League of Corinth

The League of Corinth, also referred to as the Hellenic League (from Greek Ἑλληνικός Hellenikos, "pertaining to Greece and Greeks"[1][2][3]), was a confederation of Greek states created by Philip II[4] in 338–337 BC. The League was created in order to unify Greek military forces under Macedonian leadership (hegemony) in their combined conquest of Persia.[5][6][7]

Hellenic League
Πανελλήνιο Συνέδριο
338 BC/337 BC–322 BC
Vergina Sun, Greek rayed solar symbol of Macedonia
The Hellenic League after the death of Philip II
Common languagesAncient Greek
Ancient Greek religion
Hegemon, Strategos Autokrator of Greece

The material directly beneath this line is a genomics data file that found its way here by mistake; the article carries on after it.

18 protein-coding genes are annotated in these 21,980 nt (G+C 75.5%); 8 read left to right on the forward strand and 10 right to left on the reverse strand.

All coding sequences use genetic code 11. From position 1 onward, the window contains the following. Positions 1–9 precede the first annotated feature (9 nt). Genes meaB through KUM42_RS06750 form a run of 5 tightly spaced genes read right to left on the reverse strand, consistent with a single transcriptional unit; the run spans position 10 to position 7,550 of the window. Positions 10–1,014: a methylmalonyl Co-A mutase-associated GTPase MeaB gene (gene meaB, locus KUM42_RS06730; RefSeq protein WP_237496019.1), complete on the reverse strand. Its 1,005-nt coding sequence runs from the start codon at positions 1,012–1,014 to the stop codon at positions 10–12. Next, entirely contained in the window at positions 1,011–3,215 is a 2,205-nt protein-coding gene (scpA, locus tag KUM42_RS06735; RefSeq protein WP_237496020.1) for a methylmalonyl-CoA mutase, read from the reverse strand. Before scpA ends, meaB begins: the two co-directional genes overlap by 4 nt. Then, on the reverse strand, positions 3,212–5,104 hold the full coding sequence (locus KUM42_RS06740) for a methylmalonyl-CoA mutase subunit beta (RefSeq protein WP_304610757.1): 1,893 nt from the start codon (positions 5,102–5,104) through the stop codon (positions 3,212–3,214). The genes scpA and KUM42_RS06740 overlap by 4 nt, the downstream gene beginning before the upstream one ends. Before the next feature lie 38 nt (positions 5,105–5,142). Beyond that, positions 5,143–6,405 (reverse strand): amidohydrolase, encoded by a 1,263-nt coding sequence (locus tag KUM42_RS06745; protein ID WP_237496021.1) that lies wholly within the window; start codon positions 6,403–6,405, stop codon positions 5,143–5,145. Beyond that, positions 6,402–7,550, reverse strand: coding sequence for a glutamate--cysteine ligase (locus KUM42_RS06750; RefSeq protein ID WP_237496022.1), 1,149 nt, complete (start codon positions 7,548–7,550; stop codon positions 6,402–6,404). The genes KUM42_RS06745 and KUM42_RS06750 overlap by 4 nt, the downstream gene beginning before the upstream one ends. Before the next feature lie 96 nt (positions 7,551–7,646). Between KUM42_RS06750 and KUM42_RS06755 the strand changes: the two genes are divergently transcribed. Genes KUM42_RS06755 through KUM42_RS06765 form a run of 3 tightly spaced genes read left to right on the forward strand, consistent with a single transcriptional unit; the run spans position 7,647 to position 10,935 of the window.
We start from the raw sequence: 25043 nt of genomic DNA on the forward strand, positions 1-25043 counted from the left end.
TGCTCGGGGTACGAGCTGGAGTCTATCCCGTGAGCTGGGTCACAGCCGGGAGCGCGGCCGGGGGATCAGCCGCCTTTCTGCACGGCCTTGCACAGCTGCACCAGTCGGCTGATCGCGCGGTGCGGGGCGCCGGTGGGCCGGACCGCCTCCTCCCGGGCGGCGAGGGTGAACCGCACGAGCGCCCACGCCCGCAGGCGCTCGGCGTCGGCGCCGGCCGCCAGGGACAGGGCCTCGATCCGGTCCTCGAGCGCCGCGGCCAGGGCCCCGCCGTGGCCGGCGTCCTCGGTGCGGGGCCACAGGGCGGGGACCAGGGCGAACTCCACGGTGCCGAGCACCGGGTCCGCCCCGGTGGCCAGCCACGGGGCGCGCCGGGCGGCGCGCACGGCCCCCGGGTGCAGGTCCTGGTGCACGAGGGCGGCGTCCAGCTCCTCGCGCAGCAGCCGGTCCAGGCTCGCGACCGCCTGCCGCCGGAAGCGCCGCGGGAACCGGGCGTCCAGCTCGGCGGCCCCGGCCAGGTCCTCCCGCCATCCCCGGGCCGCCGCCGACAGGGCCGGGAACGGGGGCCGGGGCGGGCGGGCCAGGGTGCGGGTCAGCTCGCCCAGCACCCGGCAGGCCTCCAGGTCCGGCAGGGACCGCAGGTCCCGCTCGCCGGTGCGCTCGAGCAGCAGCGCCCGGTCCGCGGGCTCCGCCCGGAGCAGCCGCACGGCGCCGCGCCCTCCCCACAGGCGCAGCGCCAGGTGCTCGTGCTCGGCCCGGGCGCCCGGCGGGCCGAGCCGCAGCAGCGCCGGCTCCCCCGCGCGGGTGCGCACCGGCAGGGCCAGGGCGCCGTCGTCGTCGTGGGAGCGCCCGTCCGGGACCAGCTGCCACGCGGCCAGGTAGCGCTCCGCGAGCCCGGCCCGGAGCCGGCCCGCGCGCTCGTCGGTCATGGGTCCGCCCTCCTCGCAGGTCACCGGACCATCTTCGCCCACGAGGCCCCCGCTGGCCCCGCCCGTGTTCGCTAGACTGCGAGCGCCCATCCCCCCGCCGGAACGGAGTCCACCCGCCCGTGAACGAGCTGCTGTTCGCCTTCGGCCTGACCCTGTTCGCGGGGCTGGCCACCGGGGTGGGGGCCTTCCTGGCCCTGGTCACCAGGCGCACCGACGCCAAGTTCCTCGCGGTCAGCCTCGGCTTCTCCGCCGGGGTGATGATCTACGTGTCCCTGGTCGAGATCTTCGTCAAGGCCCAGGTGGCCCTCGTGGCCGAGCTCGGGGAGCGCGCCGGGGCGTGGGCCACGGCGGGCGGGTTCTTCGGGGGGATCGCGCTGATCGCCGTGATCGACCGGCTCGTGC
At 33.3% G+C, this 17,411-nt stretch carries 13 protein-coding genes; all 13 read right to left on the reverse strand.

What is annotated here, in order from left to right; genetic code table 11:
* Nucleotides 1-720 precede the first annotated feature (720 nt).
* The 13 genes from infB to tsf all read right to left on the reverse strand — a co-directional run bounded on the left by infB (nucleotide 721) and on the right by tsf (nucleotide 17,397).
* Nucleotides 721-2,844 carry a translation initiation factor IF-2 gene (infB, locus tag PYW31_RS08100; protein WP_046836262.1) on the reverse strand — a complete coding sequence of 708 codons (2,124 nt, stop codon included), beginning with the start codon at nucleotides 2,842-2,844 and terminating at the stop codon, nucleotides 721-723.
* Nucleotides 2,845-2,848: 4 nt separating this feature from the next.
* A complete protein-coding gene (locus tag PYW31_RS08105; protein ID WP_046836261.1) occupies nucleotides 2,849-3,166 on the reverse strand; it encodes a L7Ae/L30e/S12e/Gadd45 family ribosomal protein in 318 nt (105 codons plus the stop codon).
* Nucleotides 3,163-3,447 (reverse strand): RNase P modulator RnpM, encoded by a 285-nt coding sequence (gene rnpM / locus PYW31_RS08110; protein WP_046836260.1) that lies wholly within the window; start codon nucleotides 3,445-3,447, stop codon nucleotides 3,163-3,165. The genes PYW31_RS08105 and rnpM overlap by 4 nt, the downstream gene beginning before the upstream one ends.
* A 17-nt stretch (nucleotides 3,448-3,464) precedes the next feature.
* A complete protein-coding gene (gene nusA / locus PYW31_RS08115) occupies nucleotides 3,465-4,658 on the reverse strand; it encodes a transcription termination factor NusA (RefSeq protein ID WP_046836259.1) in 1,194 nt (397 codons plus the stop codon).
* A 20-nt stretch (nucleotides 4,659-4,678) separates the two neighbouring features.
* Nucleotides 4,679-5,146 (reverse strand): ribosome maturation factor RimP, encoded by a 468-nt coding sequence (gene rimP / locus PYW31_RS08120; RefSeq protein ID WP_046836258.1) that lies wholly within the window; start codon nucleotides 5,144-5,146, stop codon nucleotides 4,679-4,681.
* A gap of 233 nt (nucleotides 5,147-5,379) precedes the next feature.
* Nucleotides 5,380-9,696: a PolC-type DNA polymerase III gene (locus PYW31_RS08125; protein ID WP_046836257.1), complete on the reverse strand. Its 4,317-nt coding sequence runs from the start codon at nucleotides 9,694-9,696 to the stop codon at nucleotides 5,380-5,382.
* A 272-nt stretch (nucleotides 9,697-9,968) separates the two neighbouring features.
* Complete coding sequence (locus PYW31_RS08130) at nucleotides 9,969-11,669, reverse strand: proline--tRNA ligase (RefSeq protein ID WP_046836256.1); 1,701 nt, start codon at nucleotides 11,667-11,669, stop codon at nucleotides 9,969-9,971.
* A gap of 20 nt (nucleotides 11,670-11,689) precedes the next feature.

338 BC/337 BC
Philip II
 336 BC
Alexander III, the Great
 302 BC
Antigonus I Monophthalmus
 224 BC
Antigonus III Doson
338 BC/337 BC
322 BC
Preceded by
Succeeded by
City states
Empire of Alexander the Great

King Philip was initially urged by Isocrates (in Isocrates' Philppus oration), in 346 BC, to unify Greece against the Persians.[8][9]After the Battle of Chaeronea, the league became controlled by Alexander the Great.

The title 'League of Corinth' was invented by modern historians because the first council of the League took place in Ancient Corinth. The organization was the first time in history that the Greek city-states (with the notable exception of Sparta, which would join only later under Alexander’s terms) would unify under a single political entity.[10]